ST Review: Debate an example of democracy at work by Siew Kum Hong (Oct 26)

Friday, October 26, 2007

Oct 26, 2007
Debate an example of democracy at work

They were the two Nominated MPs who stood out in Parliament this week. Lawyer Siew Kum Hong was instrumental in putting forward a citizens' petition to repeal Section 377A, a law that deems sex between men a crime. Law professor Thio Li-Ann spoke passionately against it. The two NMPs penned their thoughts after the debate, exclusively for Insight.

By Siew Kum Hong

MY SPEECH on Monday will probably be the speech of my career. I put my all into it, because I believe passionately in what I said.

That night, my overwhelming emotion was relief that it was over. But the relief was accompanied with sorrow, because it continues for so many others. That is the great tragedy of Section 377A.

I sat in Parliament on Tuesday, listening to the Prime Minister explain why Section 377A will be retained. Even though I continue to believe Section 377A should be repealed, I am heartened by his speech.

The Prime Minister took pains to acknowledge the contributions of the gay community, their need for private space, and the importance of not making things unnecessarily difficult for them. It was probably as much as anyone could have asked, short of a repeal.

His speech was fair, balanced and realistic. It will go a long way towards ensuring the debate - which will inevitably continue – remains on an even keel, and will hopefully temper the more extreme elements on each side.

The Prime Minister was probably right when he said most people were not seized by the issue. Certainly, as Mr Baey Yam Keng pointed out, many people did not really understand what it was about.

That is why it was important to have this debate. The parliamentary petition enabled the pro-repeal perspective to be put forward for people to consider. The undecided majority can hear both sides and make up their minds. Indeed, a friend who had previously opposed repeal told me that after reading the speeches, he had changed his mind and would actually sign the petition now.

And the petition allowed the voice of a politically disenfranchised group to be heard. In a democracy, surely that is important.

While homosexuality may not be in the mainstream (and I'm not so sure about that), it is indisputable that the pro-repeal argument is a firmly mainstream, albeit minority, view, not just one held by gays. The broad-based support for the petition demonstrated that.

For engagement to be civil, participants need to respect the common ground rules and the integrity of the process, while agreeing to disagree on the substantive issues. It is a critical part of a secular, democratic society.

Some repeal opponents have told me they appreciated the distinction between the substance and the process. All this shows that the vast majority of Singaporeans do believe in civil engagement, even on issues of morality where consensus is difficult.

That was in stark contrast to those suggesting that the issue has polarised society. I think the fault lines, if any, have always existed. It was more a question of their becoming apparent.

But such statements risk being self-fulfilling prophecies. The more people harp on polarisation, the more likely it becomes. Some journalists have been particularly guilty of such attempts to sensationalise the debate.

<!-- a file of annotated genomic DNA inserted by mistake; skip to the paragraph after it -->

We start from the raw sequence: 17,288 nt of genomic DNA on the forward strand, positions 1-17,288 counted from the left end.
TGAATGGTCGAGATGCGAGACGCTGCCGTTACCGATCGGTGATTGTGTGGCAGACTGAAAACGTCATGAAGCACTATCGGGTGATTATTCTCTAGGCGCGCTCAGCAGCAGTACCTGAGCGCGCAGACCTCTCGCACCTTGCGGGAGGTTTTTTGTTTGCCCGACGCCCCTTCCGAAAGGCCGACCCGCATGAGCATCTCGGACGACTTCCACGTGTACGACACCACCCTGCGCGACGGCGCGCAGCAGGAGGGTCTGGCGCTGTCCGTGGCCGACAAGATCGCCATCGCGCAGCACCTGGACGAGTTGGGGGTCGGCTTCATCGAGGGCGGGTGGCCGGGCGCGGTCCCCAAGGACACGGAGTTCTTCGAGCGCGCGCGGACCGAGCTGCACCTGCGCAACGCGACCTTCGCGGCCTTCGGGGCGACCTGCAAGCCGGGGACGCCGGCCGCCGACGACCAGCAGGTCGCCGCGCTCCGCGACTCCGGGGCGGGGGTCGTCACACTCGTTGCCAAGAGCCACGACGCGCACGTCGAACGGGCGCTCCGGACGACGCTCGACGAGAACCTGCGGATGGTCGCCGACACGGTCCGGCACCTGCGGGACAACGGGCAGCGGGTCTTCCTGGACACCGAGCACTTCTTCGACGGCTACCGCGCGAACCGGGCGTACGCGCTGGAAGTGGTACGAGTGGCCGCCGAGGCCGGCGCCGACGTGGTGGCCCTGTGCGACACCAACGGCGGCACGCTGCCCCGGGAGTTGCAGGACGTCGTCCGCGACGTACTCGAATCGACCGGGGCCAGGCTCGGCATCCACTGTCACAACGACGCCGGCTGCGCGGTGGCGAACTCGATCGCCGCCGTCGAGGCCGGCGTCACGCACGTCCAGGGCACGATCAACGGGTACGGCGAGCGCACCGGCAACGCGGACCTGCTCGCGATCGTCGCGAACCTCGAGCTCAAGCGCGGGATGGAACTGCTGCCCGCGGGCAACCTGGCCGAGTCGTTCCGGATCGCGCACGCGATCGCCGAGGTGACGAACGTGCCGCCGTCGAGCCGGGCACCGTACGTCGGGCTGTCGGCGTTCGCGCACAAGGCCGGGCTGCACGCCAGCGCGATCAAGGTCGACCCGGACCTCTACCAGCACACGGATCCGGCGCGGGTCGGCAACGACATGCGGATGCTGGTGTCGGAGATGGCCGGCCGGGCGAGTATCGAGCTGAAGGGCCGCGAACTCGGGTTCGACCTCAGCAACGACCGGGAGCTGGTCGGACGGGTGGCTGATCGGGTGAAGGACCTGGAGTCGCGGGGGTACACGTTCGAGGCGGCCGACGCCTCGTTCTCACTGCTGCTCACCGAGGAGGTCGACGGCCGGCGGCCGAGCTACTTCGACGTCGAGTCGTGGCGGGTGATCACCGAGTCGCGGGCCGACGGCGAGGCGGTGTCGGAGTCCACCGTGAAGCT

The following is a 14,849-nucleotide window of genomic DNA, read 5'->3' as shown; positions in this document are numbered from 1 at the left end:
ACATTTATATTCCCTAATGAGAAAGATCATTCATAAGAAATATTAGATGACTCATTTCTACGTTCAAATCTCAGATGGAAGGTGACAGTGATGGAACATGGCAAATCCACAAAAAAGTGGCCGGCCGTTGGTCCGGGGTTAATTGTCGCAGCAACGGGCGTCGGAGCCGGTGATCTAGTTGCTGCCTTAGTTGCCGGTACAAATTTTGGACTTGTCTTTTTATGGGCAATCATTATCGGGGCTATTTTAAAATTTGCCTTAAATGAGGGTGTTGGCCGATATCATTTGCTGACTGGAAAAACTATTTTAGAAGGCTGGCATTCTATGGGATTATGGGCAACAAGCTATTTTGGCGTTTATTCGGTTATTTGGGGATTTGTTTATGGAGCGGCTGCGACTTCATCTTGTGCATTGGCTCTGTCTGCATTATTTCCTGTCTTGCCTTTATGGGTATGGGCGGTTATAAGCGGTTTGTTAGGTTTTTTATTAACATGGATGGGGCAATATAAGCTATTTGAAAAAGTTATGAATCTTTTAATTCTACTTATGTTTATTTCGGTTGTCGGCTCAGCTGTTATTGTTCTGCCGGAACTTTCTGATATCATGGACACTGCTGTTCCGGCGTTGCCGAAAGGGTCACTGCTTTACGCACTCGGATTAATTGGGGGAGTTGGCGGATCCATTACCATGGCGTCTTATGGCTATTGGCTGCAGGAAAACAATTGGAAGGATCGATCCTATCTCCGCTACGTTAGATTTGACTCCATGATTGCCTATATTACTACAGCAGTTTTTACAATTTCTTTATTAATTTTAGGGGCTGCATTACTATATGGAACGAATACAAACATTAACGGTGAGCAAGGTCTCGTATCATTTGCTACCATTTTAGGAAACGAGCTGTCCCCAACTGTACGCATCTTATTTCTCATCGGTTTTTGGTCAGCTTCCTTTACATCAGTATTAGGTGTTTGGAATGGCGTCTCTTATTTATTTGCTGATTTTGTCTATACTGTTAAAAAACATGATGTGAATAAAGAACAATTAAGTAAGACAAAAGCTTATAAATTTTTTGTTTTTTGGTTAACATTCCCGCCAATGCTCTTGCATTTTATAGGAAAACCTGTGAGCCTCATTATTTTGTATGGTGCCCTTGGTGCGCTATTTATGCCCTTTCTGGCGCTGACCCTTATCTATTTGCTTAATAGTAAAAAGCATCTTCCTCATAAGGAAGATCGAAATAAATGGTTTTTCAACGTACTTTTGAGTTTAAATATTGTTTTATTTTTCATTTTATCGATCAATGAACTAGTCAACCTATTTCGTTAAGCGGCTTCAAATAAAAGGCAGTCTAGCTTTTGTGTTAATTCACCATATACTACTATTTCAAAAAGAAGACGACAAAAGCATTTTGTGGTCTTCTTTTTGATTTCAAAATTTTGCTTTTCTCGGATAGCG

As we got closer to the parliamentary sitting, I began to decline media requests in that vein. While the media is and should be free to report stories as it deems appropriate, I was nevertheless disappointed at the apparent agenda of certain journalists.

Activists on both sides will continue to advocate their position. And that is proper, because that is also what democracy is about.

I have been immensely humbled in the past two weeks, both by the tremendous support shown by so many, and by my increased understanding of what gays go through.

I have gay acquaintances, but I do not have gay family members or close friends. I agreed to present the petition out of principle. But as the online open letter drew more and more signatures, as hateful comments started flying around, I understood so much better the human cost exacted by Section 377A.

I believe that, as society as a whole gains greater understanding of and familiarity with gays, its views will shift. And I am glad the Government's nuanced position allows for this possibility.

Many surveys have consistently shown young people to be more accepting of homosexuals, and the acceptance level has increased over time. Last month, The Straits Times reported that only 30 per cent of youth surveyed felt homosexuality is wrong.

And Straits Times journalist Tessa Wong wrote about how she was brought up in a conservative background, but realised that homosexuality was not intrinsically wrong after knowing a gay friend better. Such stories give me hope.

It is now time to move on. I have presented the petition, and Parliament has debated and passed the Bill. While I disagree with the result, we live in a democracy, and that is how the democratic process works. There are other issues to raise, other goals to advance. The
Government has a country to run.

Section 377A will surely resurface at some point. My hope is that all participants will remain civil, and focus on the issue at hand as a secular democracy. That will ensure that even as people disagree on their moral positions, society remains a cohesive whole. And it will demonstrate, again, that there is democracy in Singapore, and it works.